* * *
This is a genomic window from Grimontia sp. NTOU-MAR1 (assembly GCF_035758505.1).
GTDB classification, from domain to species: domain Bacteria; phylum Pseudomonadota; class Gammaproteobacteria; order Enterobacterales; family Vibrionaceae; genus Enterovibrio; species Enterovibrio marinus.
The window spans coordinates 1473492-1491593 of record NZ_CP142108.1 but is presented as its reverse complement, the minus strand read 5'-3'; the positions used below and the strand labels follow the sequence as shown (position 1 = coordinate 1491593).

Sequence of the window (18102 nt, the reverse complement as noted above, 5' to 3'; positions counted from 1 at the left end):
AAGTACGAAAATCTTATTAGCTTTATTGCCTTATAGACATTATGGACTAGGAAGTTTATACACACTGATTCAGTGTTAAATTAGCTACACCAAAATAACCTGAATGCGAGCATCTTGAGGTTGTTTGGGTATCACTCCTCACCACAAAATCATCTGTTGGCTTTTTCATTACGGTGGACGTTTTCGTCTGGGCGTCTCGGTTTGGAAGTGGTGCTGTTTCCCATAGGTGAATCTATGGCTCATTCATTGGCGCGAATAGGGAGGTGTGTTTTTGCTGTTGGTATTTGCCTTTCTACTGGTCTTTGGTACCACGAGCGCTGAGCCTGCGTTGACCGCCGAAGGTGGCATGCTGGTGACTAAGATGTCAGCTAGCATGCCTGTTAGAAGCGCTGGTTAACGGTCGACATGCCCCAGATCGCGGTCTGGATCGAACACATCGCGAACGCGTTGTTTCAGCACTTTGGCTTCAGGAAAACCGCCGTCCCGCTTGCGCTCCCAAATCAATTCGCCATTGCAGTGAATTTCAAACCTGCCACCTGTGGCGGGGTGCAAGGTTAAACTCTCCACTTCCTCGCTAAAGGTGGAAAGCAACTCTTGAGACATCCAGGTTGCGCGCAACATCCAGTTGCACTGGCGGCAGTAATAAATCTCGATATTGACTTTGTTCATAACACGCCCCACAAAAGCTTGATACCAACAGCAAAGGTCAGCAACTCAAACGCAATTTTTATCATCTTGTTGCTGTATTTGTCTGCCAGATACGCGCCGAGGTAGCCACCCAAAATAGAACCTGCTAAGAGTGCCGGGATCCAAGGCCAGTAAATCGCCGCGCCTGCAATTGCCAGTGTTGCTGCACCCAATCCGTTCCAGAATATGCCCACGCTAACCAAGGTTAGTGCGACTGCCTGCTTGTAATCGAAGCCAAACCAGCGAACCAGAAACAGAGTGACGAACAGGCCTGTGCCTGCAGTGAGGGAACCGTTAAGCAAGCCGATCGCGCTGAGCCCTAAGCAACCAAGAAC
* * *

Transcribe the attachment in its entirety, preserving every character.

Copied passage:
This is a genomic window from Grimontia sp. NTOU-MAR1 (assembly GCF_035758505.1).
GTDB classification, from domain to species: domain Bacteria; phylum Pseudomonadota; class Gammaproteobacteria; order Enterobacterales; family Vibrionaceae; genus Enterovibrio; species Enterovibrio marinus.
The window spans coordinates 1473492-1491593 of record NZ_CP142108.1 but is presented as its reverse complement, the minus strand read 5'-3'; the positions used below and the strand labels follow the sequence as shown (position 1 = coordinate 1491593).

Sequence of the window (18102 nt, the reverse complement as noted above, 5' to 3'; positions counted from 1 at the left end):
AAGTACGAAAATCTTATTAGCTTTATTGCCTTATAGACATTATGGACTAGGAAGTTTATACACACTGATTCAGTGTTAAATTAGCTACACCAAAATAACCTGAATGCGAGCATCTTGAGGTTGTTTGGGTATCACTCCTCACCACAAAATCATCTGTTGGCTTTTTCATTACGGTGGACGTTTTCGTCTGGGCGTCTCGGTTTGGAAGTGGTGCTGTTTCCCATAGGTGAATCTATGGCTCATTCATTGGCGCGAATAGGGAGGTGTGTTTTTGCTGTTGGTATTTGCCTTTCTACTGGTCTTTGGTACCACGAGCGCTGAGCCTGCGTTGACCGCCGAAGGTGGCATGCTGGTGACTAAGATGTCAGCTAGCATGCCTGTTAGAAGCGCTGGTTAACGGTCGACATGCCCCAGATCGCGGTCTGGATCGAACACATCGCGAACGCGTTGTTTCAGCACTTTGGCTTCAGGAAAACCGCCGTCCCGCTTGCGCTCCCAAATCAATTCGCCATTGCAGTGAATTTCAAACCTGCCACCTGTGGCGGGGTGCAAGGTTAAACTCTCCACTTCCTCGCTAAAGGTGGAAAGCAACTCTTGAGACATCCAGGTTGCGCGCAACATCCAGTTGCACTGGCGGCAGTAATAAATCTCGATATTGACTTTGTTCATAACACGCCCCACAAAAGCTTGATACCAACAGCAAAGGTCAGCAACTCAAACGCAATTTTTATCATCTTGTTGCTGTATTTGTCTGCCAGATACGCGCCGAGGTAGCCACCCAAAATAGAACCTGCTAAGAGTGCCGGGATCCAAGGCCAGTAAATCGCCGCGCCTGCAATTGCCAGTGTTGCTGCACCCAATCCGTTCCAGAATATGCCCACGCTAACCAAGGTTAGTGCGACTGCCTGCTTGTAATCGAAGCCAAACCAGCGAACCAGAAACAGAGTGACGAACAGGCCTGTGCCTGCAGTGAGGGAACCGTTAAGCAAGCCGATCGCGCTGAGCCCTAAGCAACCAAGAAC